The only other option currently on the roster is James Turner, an undrafted rookie from Michigan. A grad transfer for the Wolverines after four years at Louisville, Turner showed inconsistent production at the collegiate level. Turner missed eight field goals and two extra points in his sophomore season with the Cardinals. He never made more than 20 field goals in a season and only had a career-long of 50 yards, so he may not be the answer to Campbell’s hesitation from long distance.

That answer could come, though, in the form of Bates. With his first opportunity to placekick last year, Bates caught everyone’s attention with early accuracy, a strong leg, and a clutch ability in big moments. If he can carry that early success into his first NFL season, he should stand a solid chance at beating out Badgley and Turner for the job in 2024.

Cowboys Audition CBs DeAndre Baker, Gareon Conley

Neither DeAndre Baker nor Gareon Conley‘s initial NFL runs lasted too long. Both first-round picks did not play a fourth NFL season, but each wound up in the UFL. Spring leagues have provided a springboard for second chances, and the Cowboys — who have led the way in value gained from the recent batch of American minor football leagues — are looking into both players.

NFL teams cannot sign UFL players until next week, as the merged league’s championship game is set for Sunday, but workouts are permitted this week. Several UFLers are receiving chances with NFL teams, and ESPN.com’s Todd Archer indicates the Cowboys are taking a look at Baker and Conley at their minicamp this week.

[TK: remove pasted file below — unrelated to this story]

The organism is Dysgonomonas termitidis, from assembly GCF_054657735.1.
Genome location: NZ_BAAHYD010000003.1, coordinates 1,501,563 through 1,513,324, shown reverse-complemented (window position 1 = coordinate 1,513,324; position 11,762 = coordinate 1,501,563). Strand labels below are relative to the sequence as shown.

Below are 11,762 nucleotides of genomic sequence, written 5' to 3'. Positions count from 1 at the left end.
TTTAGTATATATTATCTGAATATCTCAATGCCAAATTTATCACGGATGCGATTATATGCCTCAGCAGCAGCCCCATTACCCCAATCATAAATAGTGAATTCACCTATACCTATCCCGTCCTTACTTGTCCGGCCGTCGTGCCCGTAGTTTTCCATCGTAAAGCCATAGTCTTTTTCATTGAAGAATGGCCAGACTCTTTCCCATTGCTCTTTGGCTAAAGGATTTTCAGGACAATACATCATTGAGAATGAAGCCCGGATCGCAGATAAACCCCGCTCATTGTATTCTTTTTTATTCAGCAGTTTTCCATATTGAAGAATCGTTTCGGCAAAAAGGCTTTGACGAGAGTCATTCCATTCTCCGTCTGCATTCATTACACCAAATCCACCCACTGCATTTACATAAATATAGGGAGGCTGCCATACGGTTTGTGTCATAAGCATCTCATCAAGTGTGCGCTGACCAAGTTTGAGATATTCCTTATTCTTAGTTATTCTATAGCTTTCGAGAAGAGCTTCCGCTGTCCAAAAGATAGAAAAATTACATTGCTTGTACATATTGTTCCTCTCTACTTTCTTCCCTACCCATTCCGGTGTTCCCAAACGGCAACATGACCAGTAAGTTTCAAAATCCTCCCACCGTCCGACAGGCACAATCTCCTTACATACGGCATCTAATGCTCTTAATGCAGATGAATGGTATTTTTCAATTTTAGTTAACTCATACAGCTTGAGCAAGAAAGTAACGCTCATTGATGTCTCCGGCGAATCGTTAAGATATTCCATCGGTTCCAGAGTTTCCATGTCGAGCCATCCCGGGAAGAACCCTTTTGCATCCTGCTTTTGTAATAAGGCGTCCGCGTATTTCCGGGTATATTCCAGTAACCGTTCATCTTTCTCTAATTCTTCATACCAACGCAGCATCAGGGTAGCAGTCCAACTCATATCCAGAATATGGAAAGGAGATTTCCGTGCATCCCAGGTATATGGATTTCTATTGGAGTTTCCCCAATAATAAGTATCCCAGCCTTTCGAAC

A 2017 Raiders first-round pick, Conley will turn 29 later this month. He has not played in an NFL game since Week 15 of the 2019 season. Conley spent the 2020 season on the Texans’ IR list. Houston had acquired Conley via trade from Oakland in October 2019. The Raiders had used the former No. 24 overall pick as a starter in every game that season leading up to the trade deadline but unloaded him for a third-round pick. This came early during the Jon Gruden-Mike Mayock years; Conley arrived during the Raiders’ final Reggie McKenzie-run draft.

Like Conley, Baker wound up with a second team after washing out early with the club that drafted him. An arrest led the Giants to waive Baker, a 2019 first-round pick, before the 2020 season. Robbery charges against the young cornerback ended up being dropped, and the Chiefs took a flier on the struggling defender. Baker played in 10 Chiefs games from 2020-21; the team waived him in August 2022. Baker allowed six touchdown passes as the closest defender in a 15-start rookie season.